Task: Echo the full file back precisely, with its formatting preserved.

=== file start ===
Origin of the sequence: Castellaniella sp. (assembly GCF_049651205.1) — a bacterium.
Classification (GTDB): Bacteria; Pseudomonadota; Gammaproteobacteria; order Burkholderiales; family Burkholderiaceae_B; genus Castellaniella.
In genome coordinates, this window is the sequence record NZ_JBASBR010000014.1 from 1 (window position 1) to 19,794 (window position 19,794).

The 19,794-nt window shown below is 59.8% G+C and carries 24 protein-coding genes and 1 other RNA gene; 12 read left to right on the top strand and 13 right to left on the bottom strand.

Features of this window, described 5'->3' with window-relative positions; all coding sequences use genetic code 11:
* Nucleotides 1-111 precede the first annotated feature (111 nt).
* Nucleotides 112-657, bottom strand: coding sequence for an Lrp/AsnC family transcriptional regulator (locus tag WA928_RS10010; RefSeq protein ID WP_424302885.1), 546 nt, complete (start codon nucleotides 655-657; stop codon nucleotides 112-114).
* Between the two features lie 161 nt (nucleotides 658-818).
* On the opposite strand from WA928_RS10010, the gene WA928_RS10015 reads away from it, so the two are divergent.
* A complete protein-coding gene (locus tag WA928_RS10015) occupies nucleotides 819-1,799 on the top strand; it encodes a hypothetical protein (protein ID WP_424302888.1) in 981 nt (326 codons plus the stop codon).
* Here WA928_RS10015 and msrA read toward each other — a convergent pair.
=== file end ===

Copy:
Origin of the sequence: Castellaniella sp. (assembly GCF_049651205.1) — a bacterium.
Classification (GTDB): Bacteria; Pseudomonadota; Gammaproteobacteria; order Burkholderiales; family Burkholderiaceae_B; genus Castellaniella.
In genome coordinates, this window is the sequence record NZ_JBASBR010000014.1 from 1 (window position 1) to 19,794 (window position 19,794).

The 19,794-nt window shown below is 59.8% G+C and carries 24 protein-coding genes and 1 other RNA gene; 12 read left to right on the top strand and 13 right to left on the bottom strand.

Features of this window, described 5'->3' with window-relative positions; all coding sequences use genetic code 11:
* Nucleotides 1-111 precede the first annotated feature (111 nt).
* Nucleotides 112-657, bottom strand: coding sequence for an Lrp/AsnC family transcriptional regulator (locus tag WA928_RS10010; RefSeq protein ID WP_424302885.1), 546 nt, complete (start codon nucleotides 655-657; stop codon nucleotides 112-114).
* Between the two features lie 161 nt (nucleotides 658-818).
* On the opposite strand from WA928_RS10010, the gene WA928_RS10015 reads away from it, so the two are divergent.
* A complete protein-coding gene (locus tag WA928_RS10015) occupies nucleotides 819-1,799 on the top strand; it encodes a hypothetical protein (protein ID WP_424302888.1) in 981 nt (326 codons plus the stop codon).
* Here WA928_RS10015 and msrA read toward each other — a convergent pair.